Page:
As we all know by now Target (NYSE:TGT) suffered a data breach, but will it matter down the road? A few years from now, you may shrug and look at it as a short-term hiccup in the retailer's history. It could even be looked at as a long-term positive since Target is now committed to having the safest transaction process in the United States. Is this realistic, or too optimistic?
Data breach impact
In the fourth quarter of last year, Target was going to deliver positive comps sales (sales at stores open at least one year) until the data breach took place. This led to a 2.5% comps decline for the quarter (year over year). Some customers began to distrust the brand.
Comps only declined 0.3% in the first quarter, and according to Target, customer trust levels are nearing pre-breach levels. This is good news, but Target still doesn't know the overall costs for the data breach (it expects to know by the third quarter), and a lot of the increased traffic has been due to promotions. But for long-term positive traffic trends that won't impact margins, Target must do thing a little differently.
Target is highly focused on the mobile market, which has been consistently showing improved conversions. Below are some features Target is offering via mobile:
- More sorting options (more enjoyable shopping experience)
- Save for Later (increases conversions)
- Dynamic customized landing pages (more personalized shopping experiences)
- Increased visibility for in-store pickup (greatly increases potential for in-store sales)
Target Subscriptions is an initiative you likely haven't heard of yet. That's because it has only been piloted thus far. Early results have been good. Despite limited marketing, Target subscriptions quickly grew to account for more than 15% of online sales (digital represents 2.5% of total sales, with 2/3 of that mobile sales and 1/3 of that online sales). Given this early success, Target will increase its merchandise offerings tenfold while offering a 5% discount on these purchases.
Amazon.com (NASDAQ:AMZN) is ranked the No. 1 online retailer in the world by Internet Retailer (measured by sales). In addition to being the highest-ranked retailer on Alexa.com (measured by online traffic). Wal-Mart Stores (NYSE: WMT) comes in at No. 4, and Target lags at No. 18.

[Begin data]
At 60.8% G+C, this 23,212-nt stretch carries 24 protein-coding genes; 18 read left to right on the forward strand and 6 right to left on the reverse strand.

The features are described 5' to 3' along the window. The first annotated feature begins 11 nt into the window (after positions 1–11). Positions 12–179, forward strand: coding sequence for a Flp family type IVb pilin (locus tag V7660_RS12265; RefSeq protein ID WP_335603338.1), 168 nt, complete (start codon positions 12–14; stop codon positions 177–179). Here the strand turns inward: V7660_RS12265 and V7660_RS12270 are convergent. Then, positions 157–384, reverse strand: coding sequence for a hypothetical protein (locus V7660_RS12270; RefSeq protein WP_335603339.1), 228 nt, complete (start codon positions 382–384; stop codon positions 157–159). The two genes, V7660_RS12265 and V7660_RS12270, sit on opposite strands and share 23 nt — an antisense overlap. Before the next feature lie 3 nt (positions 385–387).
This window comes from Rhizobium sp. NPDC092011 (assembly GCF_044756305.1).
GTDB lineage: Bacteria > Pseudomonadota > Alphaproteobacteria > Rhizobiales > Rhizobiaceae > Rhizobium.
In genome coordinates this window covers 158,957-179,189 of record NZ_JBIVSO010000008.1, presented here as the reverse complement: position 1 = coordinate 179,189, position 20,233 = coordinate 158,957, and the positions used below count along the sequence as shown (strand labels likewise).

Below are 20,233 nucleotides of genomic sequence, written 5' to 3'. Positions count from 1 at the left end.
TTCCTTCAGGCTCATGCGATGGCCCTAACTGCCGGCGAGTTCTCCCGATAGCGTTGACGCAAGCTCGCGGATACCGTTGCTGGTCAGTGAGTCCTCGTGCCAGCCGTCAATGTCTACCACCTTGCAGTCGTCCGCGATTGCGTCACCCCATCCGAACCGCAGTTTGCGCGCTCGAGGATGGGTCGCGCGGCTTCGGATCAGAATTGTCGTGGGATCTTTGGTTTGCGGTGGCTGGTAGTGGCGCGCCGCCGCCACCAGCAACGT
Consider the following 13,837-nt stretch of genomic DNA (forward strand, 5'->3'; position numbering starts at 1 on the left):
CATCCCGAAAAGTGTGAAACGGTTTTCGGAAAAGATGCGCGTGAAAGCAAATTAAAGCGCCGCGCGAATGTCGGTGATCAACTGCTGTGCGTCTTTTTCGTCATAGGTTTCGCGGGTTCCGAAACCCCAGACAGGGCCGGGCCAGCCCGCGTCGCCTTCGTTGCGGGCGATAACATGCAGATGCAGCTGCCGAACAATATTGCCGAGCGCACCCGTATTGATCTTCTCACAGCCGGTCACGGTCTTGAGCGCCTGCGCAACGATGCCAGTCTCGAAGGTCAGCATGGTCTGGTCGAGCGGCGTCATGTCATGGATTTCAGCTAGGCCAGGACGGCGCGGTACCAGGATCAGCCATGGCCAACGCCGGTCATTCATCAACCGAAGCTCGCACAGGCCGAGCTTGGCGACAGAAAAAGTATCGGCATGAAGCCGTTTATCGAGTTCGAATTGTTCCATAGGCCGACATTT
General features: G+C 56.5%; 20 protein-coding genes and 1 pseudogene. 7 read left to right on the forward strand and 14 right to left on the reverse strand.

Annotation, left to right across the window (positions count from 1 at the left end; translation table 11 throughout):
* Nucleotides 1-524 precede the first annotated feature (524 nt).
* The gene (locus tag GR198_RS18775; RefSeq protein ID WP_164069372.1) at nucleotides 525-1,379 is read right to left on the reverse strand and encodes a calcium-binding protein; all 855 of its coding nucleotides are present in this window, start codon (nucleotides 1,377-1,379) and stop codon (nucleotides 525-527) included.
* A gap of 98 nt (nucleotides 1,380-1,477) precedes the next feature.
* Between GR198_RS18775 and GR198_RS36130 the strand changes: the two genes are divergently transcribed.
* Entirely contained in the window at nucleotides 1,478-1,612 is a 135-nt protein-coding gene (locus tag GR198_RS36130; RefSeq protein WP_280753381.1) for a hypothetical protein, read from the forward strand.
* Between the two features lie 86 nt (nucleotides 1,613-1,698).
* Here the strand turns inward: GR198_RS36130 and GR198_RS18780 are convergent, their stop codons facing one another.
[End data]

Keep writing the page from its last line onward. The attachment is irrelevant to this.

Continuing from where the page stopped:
While Wal-Mart is trying to catch Amazon, or at least close the gap, Target aims to catch Wal-Mart. The only way Target can achieve this is via inorganic growth. However, it should be noted that Target's digital sales increased more than 30% year over year in the first quarter, demonstrating faster growth than Amazon (20%) and Wal-Mart (27%).
Expanding digital presence
Target has quietly had its share of acquisitions, one of which includes DermStore Beauty Group. (DermStore Beauty Group owns DermStore.com, HairEnvy.com, and Blush.com.) These sites receive significant traffic due to high-quality and relevant content. Target will begin testing the integration of these sites into its weekly ads, and it will start selling related gift cards in July.
That's not the only online integration Target has planned. Target will also integrate site content from Chefs Catalog and Cooking.com into its overall digital experience. Both brands will be promoted on millions of Target.com orders.
Additionally, Target has invested in Cosmic Cart. Essentially, customers will now have an opportunity to purchase Target items on other sites -- including social media -- without having to be redirected to Target.com. This should increase sales.
The bottom line
Target is making many moves to increase traffic and sales. Promotions are a big theme, but so is e-commerce. If Target can gain share from Amazon and Wal-Mart in the e-commerce market in a sustainable way, it would be a major positive, not just for the market share gains but because e-commerce sales have lower costs, which would help increase profitability. That said, if Target accomplishes this goal, it will still take a while to play out. Target should only be considered by long-term investors with some risk tolerance.
Dan Moskowitz has no position in any stocks mentioned. The Motley Fool recommends Amazon.com. The Motley Fool owns shares of Amazon.com. Try any of our Foolish newsletter services free for 30 days. We Fools may not all hold the same opinions, but we all believe that considering a diverse range of insights makes us better investors. The Motley Fool has a disclosure policy.
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